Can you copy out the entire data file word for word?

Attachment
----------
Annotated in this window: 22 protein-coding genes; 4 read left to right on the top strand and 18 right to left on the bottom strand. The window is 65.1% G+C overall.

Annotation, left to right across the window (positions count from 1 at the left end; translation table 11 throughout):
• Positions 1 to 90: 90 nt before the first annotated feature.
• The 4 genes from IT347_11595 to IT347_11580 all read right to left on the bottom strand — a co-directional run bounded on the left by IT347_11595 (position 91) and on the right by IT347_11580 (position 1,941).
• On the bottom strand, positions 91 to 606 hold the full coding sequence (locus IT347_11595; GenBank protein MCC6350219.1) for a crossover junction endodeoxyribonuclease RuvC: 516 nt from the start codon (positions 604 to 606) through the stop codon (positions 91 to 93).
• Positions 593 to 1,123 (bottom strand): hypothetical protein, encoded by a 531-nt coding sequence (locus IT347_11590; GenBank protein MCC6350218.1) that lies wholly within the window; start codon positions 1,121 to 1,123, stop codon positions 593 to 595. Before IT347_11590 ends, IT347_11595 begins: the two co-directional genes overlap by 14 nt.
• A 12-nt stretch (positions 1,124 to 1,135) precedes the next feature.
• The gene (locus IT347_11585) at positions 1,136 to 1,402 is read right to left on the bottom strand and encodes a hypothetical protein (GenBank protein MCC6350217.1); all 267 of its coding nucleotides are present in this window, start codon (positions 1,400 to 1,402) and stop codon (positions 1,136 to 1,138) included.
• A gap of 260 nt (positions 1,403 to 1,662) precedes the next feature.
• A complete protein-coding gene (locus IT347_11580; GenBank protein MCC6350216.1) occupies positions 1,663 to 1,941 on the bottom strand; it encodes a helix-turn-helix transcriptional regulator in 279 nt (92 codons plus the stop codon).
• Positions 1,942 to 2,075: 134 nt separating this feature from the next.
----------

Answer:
Annotated in this window: 22 protein-coding genes; 4 read left to right on the top strand and 18 right to left on the bottom strand. The window is 65.1% G+C overall.

Annotation, left to right across the window (positions count from 1 at the left end; translation table 11 throughout):
• Positions 1 to 90: 90 nt before the first annotated feature.
• The 4 genes from IT347_11595 to IT347_11580 all read right to left on the bottom strand — a co-directional run bounded on the left by IT347_11595 (position 91) and on the right by IT347_11580 (position 1,941).
• On the bottom strand, positions 91 to 606 hold the full coding sequence (locus IT347_11595; GenBank protein MCC6350219.1) for a crossover junction endodeoxyribonuclease RuvC: 516 nt from the start codon (positions 604 to 606) through the stop codon (positions 91 to 93).
• Positions 593 to 1,123 (bottom strand): hypothetical protein, encoded by a 531-nt coding sequence (locus IT347_11590; GenBank protein MCC6350218.1) that lies wholly within the window; start codon positions 1,121 to 1,123, stop codon positions 593 to 595. Before IT347_11590 ends, IT347_11595 begins: the two co-directional genes overlap by 14 nt.
• A 12-nt stretch (positions 1,124 to 1,135) precedes the next feature.
• The gene (locus IT347_11585) at positions 1,136 to 1,402 is read right to left on the bottom strand and encodes a hypothetical protein (GenBank protein MCC6350217.1); all 267 of its coding nucleotides are present in this window, start codon (positions 1,400 to 1,402) and stop codon (positions 1,136 to 1,138) included.
• A gap of 260 nt (positions 1,403 to 1,662) precedes the next feature.
• A complete protein-coding gene (locus IT347_11580; GenBank protein MCC6350216.1) occupies positions 1,663 to 1,941 on the bottom strand; it encodes a helix-turn-helix transcriptional regulator in 279 nt (92 codons plus the stop codon).
• Positions 1,942 to 2,075: 134 nt separating this feature from the next.